The General Data Protection Regulation (GDPR) comes into effect on 25th May 2018. Whilst many are considering this the “doomsday” of marketing, it is in reality a clear procedure gave that you see how to make your site GDPR consistent.
The intention behind the EU direction is to ensure consumers and consumers against the rising information breaks, which is costing the UK economy billions of pounds a year.
The two key factors of the GDPR regulation are simple: keep customer data secure and make marketing communications as clear as possible.
A key feature of the GDPR regulation is to ensure that customers or emails users do not receive unsolicited emails, whether it is companies they know or do not know. Prior to 25th May, organisations have been encouraged to email their entire list of subscribers and ask them to opt-in again to receive future email newsletters, updates and promotions.
In the event that clients overlook these emails, they will be automatically unsubscribed which has been welcomed by many who are looking to reduce their intake of promotional emails.
Moving forward, website owners must only send out email marketing material to those individual who have officially opted-in and make it easy for people to unsubscribe. Should they disobey and this is reported, they may be prosecuted by the ICO.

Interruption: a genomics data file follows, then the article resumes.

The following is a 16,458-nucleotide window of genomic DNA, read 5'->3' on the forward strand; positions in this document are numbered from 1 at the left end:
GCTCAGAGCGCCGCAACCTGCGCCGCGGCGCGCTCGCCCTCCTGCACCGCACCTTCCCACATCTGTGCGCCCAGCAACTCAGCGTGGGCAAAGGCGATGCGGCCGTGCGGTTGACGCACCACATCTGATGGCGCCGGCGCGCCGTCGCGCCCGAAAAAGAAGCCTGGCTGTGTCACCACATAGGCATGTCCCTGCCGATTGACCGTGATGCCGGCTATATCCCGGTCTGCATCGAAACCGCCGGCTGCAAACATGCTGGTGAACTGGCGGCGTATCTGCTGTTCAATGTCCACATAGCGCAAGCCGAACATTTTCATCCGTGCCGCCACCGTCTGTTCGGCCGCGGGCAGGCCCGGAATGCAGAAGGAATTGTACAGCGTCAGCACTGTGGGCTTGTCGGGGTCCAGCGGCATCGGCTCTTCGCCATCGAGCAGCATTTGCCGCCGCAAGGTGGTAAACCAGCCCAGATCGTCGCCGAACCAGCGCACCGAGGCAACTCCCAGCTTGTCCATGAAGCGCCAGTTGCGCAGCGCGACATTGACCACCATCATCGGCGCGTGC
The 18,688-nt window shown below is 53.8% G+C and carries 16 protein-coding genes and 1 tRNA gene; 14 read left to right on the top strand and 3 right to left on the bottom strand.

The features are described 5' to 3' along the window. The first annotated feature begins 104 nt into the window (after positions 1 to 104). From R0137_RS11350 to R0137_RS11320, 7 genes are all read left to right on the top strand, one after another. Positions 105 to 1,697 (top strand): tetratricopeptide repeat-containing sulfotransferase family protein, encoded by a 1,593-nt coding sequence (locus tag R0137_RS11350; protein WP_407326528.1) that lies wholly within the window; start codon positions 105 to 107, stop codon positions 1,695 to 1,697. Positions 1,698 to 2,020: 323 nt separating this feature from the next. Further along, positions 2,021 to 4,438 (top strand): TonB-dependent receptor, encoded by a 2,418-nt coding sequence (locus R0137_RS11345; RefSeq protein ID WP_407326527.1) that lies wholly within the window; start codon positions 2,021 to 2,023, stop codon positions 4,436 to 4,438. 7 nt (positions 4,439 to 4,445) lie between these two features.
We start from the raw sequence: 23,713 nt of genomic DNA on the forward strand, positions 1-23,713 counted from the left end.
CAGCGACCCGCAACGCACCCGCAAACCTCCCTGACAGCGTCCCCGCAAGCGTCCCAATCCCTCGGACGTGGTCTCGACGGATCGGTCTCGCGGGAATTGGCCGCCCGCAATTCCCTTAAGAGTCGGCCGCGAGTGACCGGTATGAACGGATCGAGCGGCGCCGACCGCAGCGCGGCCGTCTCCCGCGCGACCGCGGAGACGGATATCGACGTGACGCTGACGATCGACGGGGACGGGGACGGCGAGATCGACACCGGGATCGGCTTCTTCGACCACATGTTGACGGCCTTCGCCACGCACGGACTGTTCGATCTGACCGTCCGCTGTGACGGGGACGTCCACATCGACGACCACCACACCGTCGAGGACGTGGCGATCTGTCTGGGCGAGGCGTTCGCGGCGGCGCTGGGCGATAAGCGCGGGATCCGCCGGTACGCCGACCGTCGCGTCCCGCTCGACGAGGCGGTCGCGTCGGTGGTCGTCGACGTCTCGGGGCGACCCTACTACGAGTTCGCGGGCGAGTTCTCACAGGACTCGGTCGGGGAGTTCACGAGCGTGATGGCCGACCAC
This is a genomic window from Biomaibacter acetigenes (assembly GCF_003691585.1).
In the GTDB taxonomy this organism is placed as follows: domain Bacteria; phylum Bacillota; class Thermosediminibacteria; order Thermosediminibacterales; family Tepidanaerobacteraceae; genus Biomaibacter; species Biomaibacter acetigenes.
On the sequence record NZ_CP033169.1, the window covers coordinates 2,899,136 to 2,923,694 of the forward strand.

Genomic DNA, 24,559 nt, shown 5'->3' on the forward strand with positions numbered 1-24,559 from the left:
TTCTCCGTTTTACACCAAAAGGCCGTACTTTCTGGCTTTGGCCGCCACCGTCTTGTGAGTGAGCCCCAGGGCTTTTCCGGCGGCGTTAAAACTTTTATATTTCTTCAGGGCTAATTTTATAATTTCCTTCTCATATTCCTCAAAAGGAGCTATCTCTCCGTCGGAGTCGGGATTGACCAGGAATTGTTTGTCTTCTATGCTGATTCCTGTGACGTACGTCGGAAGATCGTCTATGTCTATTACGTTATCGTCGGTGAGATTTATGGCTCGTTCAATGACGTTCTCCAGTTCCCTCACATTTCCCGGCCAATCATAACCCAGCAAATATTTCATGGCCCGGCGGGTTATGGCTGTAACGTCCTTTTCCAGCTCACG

To emphasize the security of customer data, website owners are required to keep all data secured in an encrypted environment. By adding an https protocol to your website, you are helping encrypt the data that customers fill on your site.
GDPR rules highlight that all data must be stored in the EU. Whilst this can be tricky using operations and software based in the US and overseas, it is important to check that these companies are GDPR compliant whether you are working with GoDaddy, WordPress, Google, Zoho or Mongodb.